This is for the
hundreds okay, the three of you who requested to know more about my brief but shining career on TV as a wanna be Barbara Walters when I was a kid. And I don’t want to get you too excited, but yes, it is true, I did in fact, interview Mr. T. (don’t be a jelus hater, dude.) Also, I am absolutely sure that the producers of Napoleon Dynamite ripped off the idea for the Happy Hands Club from me, and owe me serious props. No lie. I will prove it. The show was called Kidsworld, and it was a news show that was written and reported by kids. It was a national program that aired every Saturday morning after the cartoons. The local NBC affiliate in Spokane, KHQ, would occasionally do a story on a local kid to be aired on the national show. When I was in 2nd grade, that kid was me. See, every year, my parents sent me to YMCA summer camp to get rid of me broaden my experiences and allow me to commune with nature. At camp, you could chose from different interest classes, and one of them was sign language. In sign language class, we learned crucial elements of ASL vital to communicating with the deaf, such as the “Bumble Bee Tuna” jingle. Once we mastered that, (along with the words for poop, vomit and fart) we learned to sign along to Bette Midler’s “The Rose.” I freaking loved sign language class. I loved it so much, I followed the counselor who taught it around during other activities, asking for more. (“How do you sign lake? How do you sign my roommate peed her sleeping bag again?”) I love it so much, that when I got back to school in September, I started a sign language club. And what song did we perform for the talent show? You guessed it! The only song I knew other than the Bumble Bee Tuna song, “The Rose.” And what song did the Happy Hands Club perform on Napoleon Dynamite?! The Rose! Coincidence? I think not! Because the director of Napoleon Dynamite was from Nampa, Idaho, and what is the NBC affiliate for Northern Idaho??? You guessed it, KHQ. And KHQ decided to interview the weird little 2nd grade girl who started a sign language club that caught on like wildfire at her elementary school. And that weird little girl? Yours truly. I know in my heart that the creator of Napoleon Dynamite saw me on Kidsworld and created the Happy Hands Club. If the story ended there, it would surely be worth the precious moments of your life that you have wasted spent reading this looooong post. But no, there’s more. You see, a few years later, KHQ decided they would like to do a local edition of Kidsworld with stories of NW kids, and call it Kidsworld Special Edition. It would air once a month, in the evening. If you’ve ever seen the show PM Magazine, it was done in the same style, because we shared a producer. The producer decided to call all the kids that had appeared on Kidsworld or the news in the last few years, and ask them to audition. I begged and groveled and begged some more, “Pleeeeaaasse, Mom! You’ve got to take me! I know that I can do this! I will die if I don’t do this! I will die I tell you!” Mom decided she didn’t want to hear any more begging even more than she didn’t want to drive me clear across town to audition. Each kid had to write two sample news stories, and do an on-camera interview and screen test. I wrote my stories, edited them over and over, and put on my coolest purple top that made my eyes look extra green. I was ready. What I didn’t know was that the station had also put the word out to local talent and modeling agencies. When we got to the station, there were kids everywhere—little kids, teens, all of them good looking and guarded by vicious attack stage mothers. Instantly all confidence left me. “Mom, I am never going to get the job. Let’s just go home, ok? Mom turned a particular shade that made her face look like an angry pomegranate. “You made me drive 45 minutes, clear across town, in bumper to bumper rush hour traffic. YOU ARE DOING THE INTERVIEW.” Nothing is scarier than my mom after driving at rush hour. I did the interview, and got the job, one of 12 spots. Over 600 kids had auditioned for it. In the end, it was my writing and the fact that I looked and acted like a real kid that made them pick me. I was on Kidsworld from the time I was 11 until I turned 14 and the show was cancelled. Each month, I would either write and report my own stories, or ghost write for some of the other kids who didn’t quite have as much knack for it. I also did the wraps, the cute little small talk in between stories, introducing the topic and going to commercial. I did too many stories to remember, but one that stands out to me was a story I did about the world’s longest soda straw at a high school. They got into the Guinness Book of World Records, but the best part was the cheerleaders who wrote special cheers just for the event, (“Rah rah rah! Suck it up a straw! Boom boom boom, suck it to the moon!”) Another one was about a kid hot air balloon pilot, and they made me go up in a hot air balloon and I was so scared I almost peed my pants, as I was and am, deathly afraid of heights. There was the parrot that took a crap in my hand on camera (that eventually made it on to the show “TV’s Funniest Bloopers”) and a celebrity interview with Richard Simmons that almost scarred me for life. But the highlight of my TV career, by far, was interviewing Mr. T. This was at the height of his fame, when he had just done the Rocky movie and the TV show “The A-Team” was a top-rated show. We weren’t even on his schedule; the producer just pulled me out of school, took a camera man and sent me up to him at a car show where he was signing autographs. I begged him for an interview, and he agreed, because he loved kids. I don’t remember much, except that his real name is Lawrence Tarro and the whole Mr. T thing? A total act. Seriously. He was a nice, soft-spoken, perfectly normal guy with a weird Mohawk and a tad overkill of bling, until the camera went on. Then “I pity da fool!” and all the rest came out of the hat. After the camera went off, “Mr. T” was gone and “Larry” was chatting with his sister, who is his manager and travels with him everywhere. His on-camera interview was the typical “study hard, stay in school, and you too could have a hundred pounds of gold chains and an afro Mohawk” but that interview changed my life forever. I started getting recognized. “Aren’t you that girl? From that show?” or “Hey, you’re on Kidsworld! Mom! It’s the fat girl from Kidsworld!” and “Did you interview Mr. T?” At first I would cop to it, yes, yes I was that fat girl from that show and yes I did interview Mr. T. But the thing is, kids are not adoring fans of other kids for long. Kids quickly become little butt heads, at least they were to me. “That show sucks! Can you get me an audition?” After a while, I started to lie. Nope. Not me. Wrong blonde fat girl; don’t be embarrassed, we all look alike. The most surreal part, and where I’ll end my story, happened after the Mr. T interview aired nationally. My biological father, who had divorced my mom when I was 2 months old, saw the interview, and knew by my name and my face exactly who I was, the daughter he had not seen in 13 years. He contacted my aunt, who contacted my mom, who gave him our address, and out of the blue, I get a letter from him. It was all very “Maury Povich” long-lost-family-reunion show. I found out I have 2 half-brothers, whom I later met and am still in touch with. I am an aunt to a niece and nephew who both have my green eyes and chubby cheeks. And I pity da fool who doesn’t give me props for the Happy Hands Club the next time they watch Napoleon Dynamite!!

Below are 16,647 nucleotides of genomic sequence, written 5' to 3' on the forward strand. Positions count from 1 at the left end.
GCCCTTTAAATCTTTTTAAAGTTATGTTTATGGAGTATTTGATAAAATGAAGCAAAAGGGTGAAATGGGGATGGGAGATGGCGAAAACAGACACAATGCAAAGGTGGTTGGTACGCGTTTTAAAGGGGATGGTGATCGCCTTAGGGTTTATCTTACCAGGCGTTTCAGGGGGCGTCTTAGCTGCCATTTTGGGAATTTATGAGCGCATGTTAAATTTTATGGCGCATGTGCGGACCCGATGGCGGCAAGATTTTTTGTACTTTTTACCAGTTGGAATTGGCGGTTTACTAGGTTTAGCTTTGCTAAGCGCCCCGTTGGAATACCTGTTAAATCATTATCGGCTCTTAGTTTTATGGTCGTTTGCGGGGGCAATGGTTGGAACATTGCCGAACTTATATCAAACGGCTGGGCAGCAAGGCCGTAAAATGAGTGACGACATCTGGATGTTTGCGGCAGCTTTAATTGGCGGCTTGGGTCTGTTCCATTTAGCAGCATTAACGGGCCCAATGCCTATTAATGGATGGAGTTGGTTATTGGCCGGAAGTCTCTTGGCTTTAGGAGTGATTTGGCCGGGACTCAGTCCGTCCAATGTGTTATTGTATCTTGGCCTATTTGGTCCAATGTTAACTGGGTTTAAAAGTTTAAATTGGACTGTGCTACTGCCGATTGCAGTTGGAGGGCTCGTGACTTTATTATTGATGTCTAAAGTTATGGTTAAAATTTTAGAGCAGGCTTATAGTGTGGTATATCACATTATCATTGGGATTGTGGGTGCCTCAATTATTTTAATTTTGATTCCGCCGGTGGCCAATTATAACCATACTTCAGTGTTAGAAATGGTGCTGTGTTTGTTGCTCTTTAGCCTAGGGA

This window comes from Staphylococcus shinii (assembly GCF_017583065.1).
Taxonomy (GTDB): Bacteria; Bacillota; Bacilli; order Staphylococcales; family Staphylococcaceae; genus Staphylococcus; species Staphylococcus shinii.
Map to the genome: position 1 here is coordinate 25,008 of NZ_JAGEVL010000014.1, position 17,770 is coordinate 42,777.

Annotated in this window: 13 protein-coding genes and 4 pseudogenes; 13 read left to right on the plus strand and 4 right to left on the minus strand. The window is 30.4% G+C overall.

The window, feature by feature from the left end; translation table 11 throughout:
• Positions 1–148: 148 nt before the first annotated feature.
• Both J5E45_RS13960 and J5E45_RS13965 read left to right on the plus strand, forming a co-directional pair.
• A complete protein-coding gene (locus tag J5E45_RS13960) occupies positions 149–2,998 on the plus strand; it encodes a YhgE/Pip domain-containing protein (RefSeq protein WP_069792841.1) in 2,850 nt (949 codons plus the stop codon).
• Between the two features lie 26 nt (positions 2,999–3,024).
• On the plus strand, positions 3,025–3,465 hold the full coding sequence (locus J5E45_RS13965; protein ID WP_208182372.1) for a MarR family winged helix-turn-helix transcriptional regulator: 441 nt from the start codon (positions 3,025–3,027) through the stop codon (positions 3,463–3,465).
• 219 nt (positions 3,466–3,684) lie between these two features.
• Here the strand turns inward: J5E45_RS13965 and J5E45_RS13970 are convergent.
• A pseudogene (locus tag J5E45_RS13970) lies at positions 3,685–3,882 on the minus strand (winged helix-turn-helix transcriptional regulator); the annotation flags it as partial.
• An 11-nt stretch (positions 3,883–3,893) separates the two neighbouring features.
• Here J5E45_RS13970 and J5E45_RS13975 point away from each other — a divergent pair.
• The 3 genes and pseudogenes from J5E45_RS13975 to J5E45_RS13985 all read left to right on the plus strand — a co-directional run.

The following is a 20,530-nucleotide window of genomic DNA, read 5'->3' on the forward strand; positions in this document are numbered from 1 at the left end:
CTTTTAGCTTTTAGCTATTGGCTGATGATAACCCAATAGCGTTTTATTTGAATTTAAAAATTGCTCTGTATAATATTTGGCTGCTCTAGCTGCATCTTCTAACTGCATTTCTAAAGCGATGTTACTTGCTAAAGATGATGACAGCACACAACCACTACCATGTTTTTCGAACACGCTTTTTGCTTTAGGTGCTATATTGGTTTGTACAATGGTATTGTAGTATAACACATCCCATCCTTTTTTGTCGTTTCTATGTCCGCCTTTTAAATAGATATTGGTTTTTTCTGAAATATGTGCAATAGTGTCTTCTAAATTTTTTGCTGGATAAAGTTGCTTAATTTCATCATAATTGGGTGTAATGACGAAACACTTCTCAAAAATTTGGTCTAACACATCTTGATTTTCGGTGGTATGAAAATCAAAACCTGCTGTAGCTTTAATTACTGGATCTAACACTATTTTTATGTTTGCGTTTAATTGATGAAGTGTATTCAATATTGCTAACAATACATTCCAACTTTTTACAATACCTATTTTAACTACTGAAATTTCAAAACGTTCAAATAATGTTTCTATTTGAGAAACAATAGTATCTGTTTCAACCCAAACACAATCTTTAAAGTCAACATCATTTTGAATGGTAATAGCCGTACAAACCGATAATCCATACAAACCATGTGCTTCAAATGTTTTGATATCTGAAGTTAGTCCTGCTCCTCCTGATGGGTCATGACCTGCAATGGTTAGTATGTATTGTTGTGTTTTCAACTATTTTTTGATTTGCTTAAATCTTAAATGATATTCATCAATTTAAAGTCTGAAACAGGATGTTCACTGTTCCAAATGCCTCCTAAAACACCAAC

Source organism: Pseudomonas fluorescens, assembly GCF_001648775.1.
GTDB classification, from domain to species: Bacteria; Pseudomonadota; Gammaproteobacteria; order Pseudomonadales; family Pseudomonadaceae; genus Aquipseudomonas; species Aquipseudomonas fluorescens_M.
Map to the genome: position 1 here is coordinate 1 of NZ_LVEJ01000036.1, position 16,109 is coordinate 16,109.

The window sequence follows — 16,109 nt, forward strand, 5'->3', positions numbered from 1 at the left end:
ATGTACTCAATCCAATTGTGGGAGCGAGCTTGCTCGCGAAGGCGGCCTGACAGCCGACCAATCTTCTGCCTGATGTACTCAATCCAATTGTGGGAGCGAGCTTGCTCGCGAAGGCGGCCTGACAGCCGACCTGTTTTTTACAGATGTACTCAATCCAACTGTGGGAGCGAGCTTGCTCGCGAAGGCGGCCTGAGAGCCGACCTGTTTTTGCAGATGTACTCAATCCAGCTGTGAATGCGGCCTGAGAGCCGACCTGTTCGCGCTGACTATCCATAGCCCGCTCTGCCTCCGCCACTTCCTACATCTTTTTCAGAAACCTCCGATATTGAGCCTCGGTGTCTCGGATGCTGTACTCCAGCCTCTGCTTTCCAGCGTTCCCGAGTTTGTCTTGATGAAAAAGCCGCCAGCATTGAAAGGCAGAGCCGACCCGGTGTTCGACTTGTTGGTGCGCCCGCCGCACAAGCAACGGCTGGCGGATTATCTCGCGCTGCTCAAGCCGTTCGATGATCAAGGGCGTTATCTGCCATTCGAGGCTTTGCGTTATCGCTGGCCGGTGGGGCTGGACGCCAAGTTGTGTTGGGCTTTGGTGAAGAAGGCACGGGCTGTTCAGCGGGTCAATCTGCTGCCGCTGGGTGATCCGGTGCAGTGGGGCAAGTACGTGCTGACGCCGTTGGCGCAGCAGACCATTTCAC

Giving In To Peer Pressure- My 15 min of fame as a child actor
This is for the